THE INCONVENIENT TRUTH ABOUT PACKAGING WASTE AND LAST-MILE DELIVERY Shipping air is a lose-lose-lose-lose proposition, but how do you rectify this?
nyone who shops online has had this experience: A big parcel carrier truck pulls up to your house, spewing CO2. The delivery person drops a large package on your porch. You open it up only to find the tiny product you ordered swimming in a sea of Styrofoam peanuts, air bags, and other filler. Everyone loses in this scenario: The carrier that could not cube out its load, the e-commerce merchant that the carrier taxed with dimensional weight (DIM) fees for wasting space on the delivery vehicle, the consumer who paid for the waste in the form of higher shipping charges or product costs, and, of course, the environment. CARRIERS HATE SHIPPING AIR, AND THEY WILL MAKE YOU PAY FOR IT During an investor conference at the end of the 2015 holiday rush, Fred Smith, FedEx’s CEO, famously went on a rant against e-commerce companies whose sloppy packing practices wasted valuable space on his trucks and planes during the holiday rush when demand for capacity was at an all-time high. He complained
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that “we were getting lots of packages that were one or two cubic feet, and inside was a six-ounce stuffed toy.” Can you blame him? It would be like expecting airlines to provide free seats on a plane just because you want to put your feet up on the seat in front of you. For some businesses, time is money. For carriers, space is money. In response, both FedEx and UPS have ratcheted up the costs for shipping packages that are light relative to their size. FedEx and UPS reduced the standard DIM factor for 2017 from 166 to 139, making it more likely than ever that shipments with too much air will be subject to DIM weight rating — an “air tax.” LTL carriers have followed suit for the same reasons, introducing “spacebased” rating. The pressure is on to be more aware of cost-effective packing and palletization or else pay the price in the form of unexpected dimensional weight fees. THE AMAZON EFFECT: LOSE MONEY SHIPPING AIR, BUT MAKE IT UP IN VOLUME Amazon has established a new normal in e-commerce parcel delivery — free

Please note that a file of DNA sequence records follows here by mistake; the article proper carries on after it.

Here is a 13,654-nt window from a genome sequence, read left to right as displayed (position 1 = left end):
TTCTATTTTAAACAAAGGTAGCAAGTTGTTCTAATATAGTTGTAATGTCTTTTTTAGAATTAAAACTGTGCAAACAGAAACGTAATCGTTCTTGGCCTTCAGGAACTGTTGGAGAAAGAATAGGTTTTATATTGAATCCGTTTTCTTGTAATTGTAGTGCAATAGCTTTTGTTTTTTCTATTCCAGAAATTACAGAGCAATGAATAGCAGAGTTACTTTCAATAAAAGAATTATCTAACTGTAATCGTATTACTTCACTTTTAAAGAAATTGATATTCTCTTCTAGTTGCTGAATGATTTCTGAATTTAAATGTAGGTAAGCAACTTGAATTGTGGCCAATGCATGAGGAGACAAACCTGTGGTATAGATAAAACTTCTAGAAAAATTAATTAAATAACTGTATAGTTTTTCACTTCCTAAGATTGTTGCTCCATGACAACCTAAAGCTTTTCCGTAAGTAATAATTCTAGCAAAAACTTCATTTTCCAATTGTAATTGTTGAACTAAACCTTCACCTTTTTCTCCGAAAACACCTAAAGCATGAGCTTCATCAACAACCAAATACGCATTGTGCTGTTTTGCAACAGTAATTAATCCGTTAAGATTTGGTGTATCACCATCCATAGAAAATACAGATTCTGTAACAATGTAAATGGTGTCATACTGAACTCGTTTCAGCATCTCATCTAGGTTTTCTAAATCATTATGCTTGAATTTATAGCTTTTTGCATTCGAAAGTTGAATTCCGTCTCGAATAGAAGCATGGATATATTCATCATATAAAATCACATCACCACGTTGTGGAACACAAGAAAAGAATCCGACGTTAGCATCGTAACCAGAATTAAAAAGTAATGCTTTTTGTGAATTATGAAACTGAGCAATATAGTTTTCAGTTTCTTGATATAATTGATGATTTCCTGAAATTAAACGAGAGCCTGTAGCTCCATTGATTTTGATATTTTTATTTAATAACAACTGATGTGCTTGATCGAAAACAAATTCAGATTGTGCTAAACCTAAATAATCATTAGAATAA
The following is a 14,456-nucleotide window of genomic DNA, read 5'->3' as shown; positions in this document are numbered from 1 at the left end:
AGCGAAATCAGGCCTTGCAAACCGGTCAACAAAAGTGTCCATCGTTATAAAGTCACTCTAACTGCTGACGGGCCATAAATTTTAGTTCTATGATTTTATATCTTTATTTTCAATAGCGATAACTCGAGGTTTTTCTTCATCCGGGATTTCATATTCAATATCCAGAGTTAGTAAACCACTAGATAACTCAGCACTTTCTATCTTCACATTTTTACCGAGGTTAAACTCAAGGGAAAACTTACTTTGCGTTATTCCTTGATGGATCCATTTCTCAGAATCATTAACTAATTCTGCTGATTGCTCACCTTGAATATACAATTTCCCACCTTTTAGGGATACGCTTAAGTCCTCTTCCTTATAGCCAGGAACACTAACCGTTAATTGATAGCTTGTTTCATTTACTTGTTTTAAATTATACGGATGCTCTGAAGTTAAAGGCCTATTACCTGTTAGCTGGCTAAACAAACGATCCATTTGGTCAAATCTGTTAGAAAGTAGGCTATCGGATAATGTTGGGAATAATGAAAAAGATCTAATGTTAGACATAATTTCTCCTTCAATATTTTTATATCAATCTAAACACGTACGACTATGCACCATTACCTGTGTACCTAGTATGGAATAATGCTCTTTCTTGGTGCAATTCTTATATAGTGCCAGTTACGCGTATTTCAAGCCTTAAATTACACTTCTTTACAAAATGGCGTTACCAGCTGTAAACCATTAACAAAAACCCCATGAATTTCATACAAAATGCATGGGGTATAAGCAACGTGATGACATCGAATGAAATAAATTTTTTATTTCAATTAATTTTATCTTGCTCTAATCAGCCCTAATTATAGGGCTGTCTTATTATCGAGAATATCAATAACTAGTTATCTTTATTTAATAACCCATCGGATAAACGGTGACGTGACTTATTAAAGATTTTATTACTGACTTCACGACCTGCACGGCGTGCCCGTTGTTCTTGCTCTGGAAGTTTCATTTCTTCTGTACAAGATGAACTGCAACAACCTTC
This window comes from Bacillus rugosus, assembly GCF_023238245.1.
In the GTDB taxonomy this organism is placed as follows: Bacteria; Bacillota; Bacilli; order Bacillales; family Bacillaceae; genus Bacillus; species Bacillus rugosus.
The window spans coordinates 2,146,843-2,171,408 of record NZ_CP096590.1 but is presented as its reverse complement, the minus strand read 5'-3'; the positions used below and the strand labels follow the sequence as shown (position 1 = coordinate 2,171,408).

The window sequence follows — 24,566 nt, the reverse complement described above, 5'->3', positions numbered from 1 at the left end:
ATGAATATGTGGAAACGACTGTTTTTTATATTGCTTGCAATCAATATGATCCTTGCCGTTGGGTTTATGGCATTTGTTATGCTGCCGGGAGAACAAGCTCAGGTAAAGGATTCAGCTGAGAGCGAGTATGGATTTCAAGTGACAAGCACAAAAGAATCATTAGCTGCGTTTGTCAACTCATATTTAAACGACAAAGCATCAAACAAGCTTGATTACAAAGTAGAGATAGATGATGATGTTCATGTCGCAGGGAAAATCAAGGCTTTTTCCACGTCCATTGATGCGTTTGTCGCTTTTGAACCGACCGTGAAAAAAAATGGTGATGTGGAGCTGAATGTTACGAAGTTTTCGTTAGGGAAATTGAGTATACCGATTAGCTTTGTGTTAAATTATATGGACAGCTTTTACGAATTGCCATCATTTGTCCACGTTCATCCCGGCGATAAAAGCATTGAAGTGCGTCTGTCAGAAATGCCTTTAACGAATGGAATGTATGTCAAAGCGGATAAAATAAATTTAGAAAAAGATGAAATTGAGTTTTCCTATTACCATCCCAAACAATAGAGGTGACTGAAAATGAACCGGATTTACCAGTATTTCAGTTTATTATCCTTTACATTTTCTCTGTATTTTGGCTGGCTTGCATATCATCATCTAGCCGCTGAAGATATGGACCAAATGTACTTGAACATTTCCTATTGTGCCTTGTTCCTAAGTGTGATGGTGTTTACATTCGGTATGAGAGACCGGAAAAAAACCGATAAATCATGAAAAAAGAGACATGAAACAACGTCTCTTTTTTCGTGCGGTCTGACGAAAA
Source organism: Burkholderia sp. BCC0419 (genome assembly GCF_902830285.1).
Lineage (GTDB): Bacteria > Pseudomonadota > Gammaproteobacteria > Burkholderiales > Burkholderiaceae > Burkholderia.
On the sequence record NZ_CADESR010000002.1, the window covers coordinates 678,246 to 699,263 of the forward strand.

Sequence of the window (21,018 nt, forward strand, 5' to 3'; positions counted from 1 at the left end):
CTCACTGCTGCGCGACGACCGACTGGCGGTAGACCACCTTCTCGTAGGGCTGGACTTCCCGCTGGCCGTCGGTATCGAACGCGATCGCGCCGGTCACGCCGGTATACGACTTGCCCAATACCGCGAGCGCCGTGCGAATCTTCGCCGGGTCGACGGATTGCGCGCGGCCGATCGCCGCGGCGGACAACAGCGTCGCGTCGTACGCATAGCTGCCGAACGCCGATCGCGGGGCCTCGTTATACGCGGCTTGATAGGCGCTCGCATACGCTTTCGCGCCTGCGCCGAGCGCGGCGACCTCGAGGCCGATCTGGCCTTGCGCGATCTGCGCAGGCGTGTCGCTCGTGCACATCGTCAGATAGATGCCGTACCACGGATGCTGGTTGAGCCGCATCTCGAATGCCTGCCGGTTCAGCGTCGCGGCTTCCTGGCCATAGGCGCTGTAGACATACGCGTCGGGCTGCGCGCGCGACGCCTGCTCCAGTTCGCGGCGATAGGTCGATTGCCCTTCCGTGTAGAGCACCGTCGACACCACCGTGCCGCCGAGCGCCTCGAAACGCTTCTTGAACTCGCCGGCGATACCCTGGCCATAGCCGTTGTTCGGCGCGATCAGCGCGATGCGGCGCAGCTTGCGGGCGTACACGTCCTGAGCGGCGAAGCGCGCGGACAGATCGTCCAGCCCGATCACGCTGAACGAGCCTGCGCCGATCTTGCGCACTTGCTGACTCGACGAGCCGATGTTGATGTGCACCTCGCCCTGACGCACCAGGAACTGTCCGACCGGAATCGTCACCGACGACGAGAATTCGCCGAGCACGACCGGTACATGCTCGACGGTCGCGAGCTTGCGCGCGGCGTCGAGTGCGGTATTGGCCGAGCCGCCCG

last-mile shipping, including two-day delivery and other premium services that are eating into margins, including Amazon’s. In 2016, Amazon’s shipping revenue amounted to $8.98 billion, whereas the company’s outbound shipping costs came to $16.17 billion — which means it lost $7.19 billion on free shipping. Amazon has done a good job convincing Wall Street that losses like this are A-OK. But businesses that don’t have Jeff Bezos as a CEO are expected to make a profit, and that is hard and getting harder if they can’t absorb shipping costs into higher product prices. So why does it seem that Amazon habitually sends out packages filled with air, despite its public Amazon Packaging Certification Program? Maybe it thinks more about speed and the cost of fulfillment (reducing steps in its picking and packing process) than it does about the extra fees it would incur with dimensional weight surcharges. Or maybe it can afford to not be vigilant about transportation cost-effective packing because it has negotiated dimensional weight surcharges out of its carrier contracts. Have you? Probably not.
PARCEL Jan/Feb 2018